NEES Teleseminars

Event Information

NEW DATE: EFRC NEES Teleseminar - LiPON Protective Layer for 3D conversion electrode/Li metal anode
Tuesday, March 8, 2016
4:00 p.m.
UMD location: 1146 AVW
For More Information:
Elizabeth Lathrop
301 405 7801
lathrop5@umd.edu

Solid Electrolyte Lithium Phosphous Oxynitride (LiPON) as a Protective Layer for 3D High-Capacity Conversion Electrodes and Li Metal Anode

Speakers: Dr. Chuan-Fu Lin; Dr. Malachi Noked. Rubloff research group, Materials Science and Engineering, UMD.

We utilize herein a recently published ALD process for conformal intephasial protection of two electrode/electrolyte interfaces, model system for conversion electrode (RuO2) and Li metal- both in conventional alkyl carbonate electrolyte solutions of Li ion.

Conversion electrode Materials which undergo conversion reactions to form different materials upon lithiation typically offer high specific capacity for energy storage applications such as Li ion batteries (LIBs).  However, since the reaction products often involve complex mixtures of electrically insulating and conducting particles and significant changes in volume and phase, the reversibility of conversion reactions is poor, preventing their use in rechargeable (secondary) batteries.  We fabricated 3D conversion electrodes by coating multi-walled carbon nanotubes (MWCNT) first with a model conversion material, RuO2, and subsequently protecting it with conformal thin-film, lithium phosphous oxynitride (LiPON), a well-known solid-state electrolyte. Atomic layer deposition (ALD) is used to deposit the RuO2 and the LiPON, thus forming core double-shell MWCNT@RuO2@LiPON electrodes as a model system.  We find that the LiPON protection layer enhances cyclability of the conversion electrode, which we attribute to two factors. (1) The LiPON layer provides high Li ion conductivity at the interface between the electrolyte and the electrode. (2) By constraining the electrode materials mechanically, the LiPON protection layer ensures electronic connectivity and thus conductivity during lithiation/delithiation cycles.  These two mechanisms are striking in their ability to preserve capacity despite the profound changes in structure and composition intrinsic to conversion electrode materials. This LiPON-protected structure exhibits superior cycling stability and reversibility as well as decreased overpotentials compared to the unprotected core-shell structure. Furthermore, even at very low lithiation potential (0.05V), the LiPON-protected electrode largely reduces the formation of solid electrolyte interphase (SEI).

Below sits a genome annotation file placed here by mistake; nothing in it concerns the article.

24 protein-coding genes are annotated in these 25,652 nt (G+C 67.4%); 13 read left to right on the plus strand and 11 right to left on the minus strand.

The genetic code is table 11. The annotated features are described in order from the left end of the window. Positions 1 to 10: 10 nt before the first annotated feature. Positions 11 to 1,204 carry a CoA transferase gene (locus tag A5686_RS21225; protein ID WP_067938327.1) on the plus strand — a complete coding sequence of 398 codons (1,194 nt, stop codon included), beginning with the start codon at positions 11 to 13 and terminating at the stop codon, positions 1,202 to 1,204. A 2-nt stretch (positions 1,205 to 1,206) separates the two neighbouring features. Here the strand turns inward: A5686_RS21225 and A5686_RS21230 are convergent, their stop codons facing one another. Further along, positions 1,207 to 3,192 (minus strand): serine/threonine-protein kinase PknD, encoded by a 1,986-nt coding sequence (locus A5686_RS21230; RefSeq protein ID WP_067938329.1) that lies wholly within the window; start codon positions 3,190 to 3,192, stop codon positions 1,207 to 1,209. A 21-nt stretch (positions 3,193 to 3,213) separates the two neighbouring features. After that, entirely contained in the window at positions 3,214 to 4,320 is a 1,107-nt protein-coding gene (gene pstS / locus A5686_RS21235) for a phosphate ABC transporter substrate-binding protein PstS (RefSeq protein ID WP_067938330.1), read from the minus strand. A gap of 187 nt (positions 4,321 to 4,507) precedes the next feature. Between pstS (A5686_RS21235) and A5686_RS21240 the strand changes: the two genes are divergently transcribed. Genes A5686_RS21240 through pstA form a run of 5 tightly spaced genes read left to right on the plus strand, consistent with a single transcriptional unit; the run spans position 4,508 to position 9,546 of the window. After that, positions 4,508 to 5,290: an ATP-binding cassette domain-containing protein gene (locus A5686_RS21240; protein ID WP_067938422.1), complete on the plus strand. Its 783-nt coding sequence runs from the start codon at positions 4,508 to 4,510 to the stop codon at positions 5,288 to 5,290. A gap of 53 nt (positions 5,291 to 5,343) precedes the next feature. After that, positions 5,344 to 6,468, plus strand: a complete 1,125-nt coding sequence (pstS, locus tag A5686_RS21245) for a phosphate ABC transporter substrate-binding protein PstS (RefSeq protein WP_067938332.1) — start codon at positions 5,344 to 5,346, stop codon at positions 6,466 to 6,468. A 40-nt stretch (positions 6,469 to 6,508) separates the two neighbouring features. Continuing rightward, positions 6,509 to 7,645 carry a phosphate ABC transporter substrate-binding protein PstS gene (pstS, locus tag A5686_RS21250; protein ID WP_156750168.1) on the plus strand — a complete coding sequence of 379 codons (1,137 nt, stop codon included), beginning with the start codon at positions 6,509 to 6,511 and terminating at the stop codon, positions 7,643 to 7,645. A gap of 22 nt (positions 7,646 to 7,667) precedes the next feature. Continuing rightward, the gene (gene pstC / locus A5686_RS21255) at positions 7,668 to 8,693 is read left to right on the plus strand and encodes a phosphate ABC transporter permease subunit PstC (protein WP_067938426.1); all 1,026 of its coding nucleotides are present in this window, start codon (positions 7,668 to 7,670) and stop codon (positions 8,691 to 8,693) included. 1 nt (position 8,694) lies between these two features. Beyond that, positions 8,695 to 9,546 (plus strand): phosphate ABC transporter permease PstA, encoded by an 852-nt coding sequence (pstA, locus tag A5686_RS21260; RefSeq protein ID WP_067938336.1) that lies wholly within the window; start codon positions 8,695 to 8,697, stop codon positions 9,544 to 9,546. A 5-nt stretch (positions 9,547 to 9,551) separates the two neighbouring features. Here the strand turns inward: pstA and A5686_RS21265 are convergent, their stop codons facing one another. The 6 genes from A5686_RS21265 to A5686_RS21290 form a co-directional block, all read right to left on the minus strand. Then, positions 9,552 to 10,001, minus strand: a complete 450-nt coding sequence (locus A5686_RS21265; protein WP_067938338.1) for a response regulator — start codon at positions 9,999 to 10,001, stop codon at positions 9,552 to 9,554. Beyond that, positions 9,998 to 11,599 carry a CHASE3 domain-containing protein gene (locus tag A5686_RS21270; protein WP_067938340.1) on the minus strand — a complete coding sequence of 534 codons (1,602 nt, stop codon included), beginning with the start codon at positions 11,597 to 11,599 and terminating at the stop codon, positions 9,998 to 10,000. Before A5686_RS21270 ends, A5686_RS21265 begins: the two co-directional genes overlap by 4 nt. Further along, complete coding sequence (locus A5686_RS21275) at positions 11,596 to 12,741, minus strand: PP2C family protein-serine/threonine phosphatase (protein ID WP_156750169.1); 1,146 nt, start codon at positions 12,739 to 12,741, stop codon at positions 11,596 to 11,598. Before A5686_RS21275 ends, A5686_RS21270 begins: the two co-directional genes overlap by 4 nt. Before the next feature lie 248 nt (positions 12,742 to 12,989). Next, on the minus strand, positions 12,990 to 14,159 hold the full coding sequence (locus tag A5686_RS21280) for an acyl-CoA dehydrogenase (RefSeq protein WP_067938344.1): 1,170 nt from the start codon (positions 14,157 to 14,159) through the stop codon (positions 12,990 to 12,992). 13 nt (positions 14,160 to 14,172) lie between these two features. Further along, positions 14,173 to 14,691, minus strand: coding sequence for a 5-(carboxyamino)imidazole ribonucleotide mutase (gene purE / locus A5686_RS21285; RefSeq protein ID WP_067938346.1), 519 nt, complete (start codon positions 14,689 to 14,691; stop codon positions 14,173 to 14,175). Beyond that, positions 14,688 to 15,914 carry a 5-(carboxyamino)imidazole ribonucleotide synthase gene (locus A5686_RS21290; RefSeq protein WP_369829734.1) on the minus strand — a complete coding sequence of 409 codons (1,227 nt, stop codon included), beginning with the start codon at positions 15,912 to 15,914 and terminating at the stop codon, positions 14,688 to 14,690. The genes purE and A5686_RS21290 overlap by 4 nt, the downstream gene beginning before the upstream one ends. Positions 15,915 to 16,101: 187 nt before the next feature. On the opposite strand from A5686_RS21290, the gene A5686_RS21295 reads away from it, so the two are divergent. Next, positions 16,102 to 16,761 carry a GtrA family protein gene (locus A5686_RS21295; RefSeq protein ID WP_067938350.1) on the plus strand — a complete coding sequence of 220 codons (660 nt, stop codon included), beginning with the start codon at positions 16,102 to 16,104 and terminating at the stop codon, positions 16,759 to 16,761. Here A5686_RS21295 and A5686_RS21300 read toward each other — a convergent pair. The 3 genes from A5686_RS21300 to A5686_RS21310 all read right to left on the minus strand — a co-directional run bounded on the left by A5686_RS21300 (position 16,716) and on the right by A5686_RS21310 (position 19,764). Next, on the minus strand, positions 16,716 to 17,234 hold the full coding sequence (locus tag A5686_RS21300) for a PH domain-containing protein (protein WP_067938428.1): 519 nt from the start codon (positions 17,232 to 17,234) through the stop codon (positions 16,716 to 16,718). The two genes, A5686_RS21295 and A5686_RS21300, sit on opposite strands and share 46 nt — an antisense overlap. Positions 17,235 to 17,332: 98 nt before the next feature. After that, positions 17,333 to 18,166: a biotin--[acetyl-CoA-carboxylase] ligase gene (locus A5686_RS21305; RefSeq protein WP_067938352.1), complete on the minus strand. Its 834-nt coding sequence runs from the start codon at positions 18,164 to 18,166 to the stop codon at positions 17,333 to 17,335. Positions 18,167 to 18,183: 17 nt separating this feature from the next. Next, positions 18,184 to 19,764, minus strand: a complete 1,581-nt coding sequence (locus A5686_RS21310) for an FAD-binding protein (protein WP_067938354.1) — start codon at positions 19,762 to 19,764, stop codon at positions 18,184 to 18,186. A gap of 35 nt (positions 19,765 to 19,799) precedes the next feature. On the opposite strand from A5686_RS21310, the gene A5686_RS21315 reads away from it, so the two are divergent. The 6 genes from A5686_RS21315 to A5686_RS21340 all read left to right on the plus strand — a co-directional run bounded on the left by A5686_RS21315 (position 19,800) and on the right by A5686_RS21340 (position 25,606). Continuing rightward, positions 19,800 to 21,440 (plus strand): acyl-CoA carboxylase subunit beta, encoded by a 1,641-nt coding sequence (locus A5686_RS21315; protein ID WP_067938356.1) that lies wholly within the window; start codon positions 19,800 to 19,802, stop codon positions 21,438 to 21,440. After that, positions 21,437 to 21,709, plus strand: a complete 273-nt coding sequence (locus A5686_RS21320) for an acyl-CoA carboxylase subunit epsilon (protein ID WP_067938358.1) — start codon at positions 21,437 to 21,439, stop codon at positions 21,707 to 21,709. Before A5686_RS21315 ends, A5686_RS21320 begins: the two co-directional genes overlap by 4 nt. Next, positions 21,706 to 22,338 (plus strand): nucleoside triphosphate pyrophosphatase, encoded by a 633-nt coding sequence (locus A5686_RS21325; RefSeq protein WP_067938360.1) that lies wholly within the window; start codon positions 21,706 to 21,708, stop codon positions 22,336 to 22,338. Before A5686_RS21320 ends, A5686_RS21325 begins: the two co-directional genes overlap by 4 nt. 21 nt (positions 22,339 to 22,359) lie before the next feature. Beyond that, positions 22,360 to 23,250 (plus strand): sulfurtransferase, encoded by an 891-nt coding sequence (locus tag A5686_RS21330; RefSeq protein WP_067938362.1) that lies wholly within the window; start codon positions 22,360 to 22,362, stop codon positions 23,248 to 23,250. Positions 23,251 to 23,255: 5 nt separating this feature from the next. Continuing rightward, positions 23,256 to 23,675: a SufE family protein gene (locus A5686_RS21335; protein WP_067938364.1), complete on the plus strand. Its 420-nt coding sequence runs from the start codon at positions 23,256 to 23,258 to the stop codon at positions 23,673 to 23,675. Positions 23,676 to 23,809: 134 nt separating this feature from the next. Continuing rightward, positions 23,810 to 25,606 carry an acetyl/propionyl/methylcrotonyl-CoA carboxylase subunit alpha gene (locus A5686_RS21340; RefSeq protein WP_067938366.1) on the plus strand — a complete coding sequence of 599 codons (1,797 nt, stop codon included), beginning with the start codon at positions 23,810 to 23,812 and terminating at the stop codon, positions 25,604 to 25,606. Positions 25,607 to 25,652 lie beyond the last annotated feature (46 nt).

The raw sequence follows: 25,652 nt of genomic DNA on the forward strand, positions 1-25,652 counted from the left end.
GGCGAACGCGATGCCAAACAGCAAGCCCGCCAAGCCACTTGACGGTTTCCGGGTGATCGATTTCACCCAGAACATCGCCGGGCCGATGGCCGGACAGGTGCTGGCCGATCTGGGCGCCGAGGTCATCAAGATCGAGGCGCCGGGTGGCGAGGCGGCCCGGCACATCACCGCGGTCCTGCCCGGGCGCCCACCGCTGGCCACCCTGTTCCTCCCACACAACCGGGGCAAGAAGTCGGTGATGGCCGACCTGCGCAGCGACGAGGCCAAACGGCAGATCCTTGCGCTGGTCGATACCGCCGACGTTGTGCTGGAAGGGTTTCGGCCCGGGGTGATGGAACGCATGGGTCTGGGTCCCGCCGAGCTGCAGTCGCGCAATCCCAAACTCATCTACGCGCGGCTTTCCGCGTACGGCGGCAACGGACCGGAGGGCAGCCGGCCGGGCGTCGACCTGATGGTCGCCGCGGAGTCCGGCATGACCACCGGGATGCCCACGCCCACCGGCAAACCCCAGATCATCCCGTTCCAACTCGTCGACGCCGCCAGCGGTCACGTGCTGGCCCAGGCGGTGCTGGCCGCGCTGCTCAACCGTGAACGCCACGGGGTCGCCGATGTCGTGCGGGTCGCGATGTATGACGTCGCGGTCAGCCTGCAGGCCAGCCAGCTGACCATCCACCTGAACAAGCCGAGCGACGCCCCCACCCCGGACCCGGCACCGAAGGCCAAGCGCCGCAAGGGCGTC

Li Metal- The SEI on graphite is protecting the electrode, preventing continued decomposition of the electrolyte species on the anode at low potential while still enabling the diffusion of Li+ ions at reasonable rates. In contrast to graphite, the surface of a Li metal anode is fluctuating upon charge/discharge. Repeating deposition and stripping of li ion on the lithium interface cause microscopic cracks in the SEI, which form more favorable sites for lithium ion deposition due to local enhancement of the electrochemical field, hence facilitating dendritic growth of lithium upon cycles. Therefore, when utilizing alkyl carbonate based electrolytes with Li as anode, the Li anode continuously reacts with the electrolyte species (both solvent and salt), resulting in the consumption of organic solvent, formation of a thick layer on the surface of the anode that impede the battery cycle life. We demonstrate herein hybridization of elastomeric protection layer applied by electrochemical polymerization on the Li surface followed by synthesis of 22nm of LiPON directly on the Li metal surface by atomic layer deposition (ALD).  We further show that application of this ASEI on the Li surface can suppress dendrite formation up to current densities of 2 mAcm-2.


This Event is For: Graduate • Undergraduate • Faculty • Post-Docs

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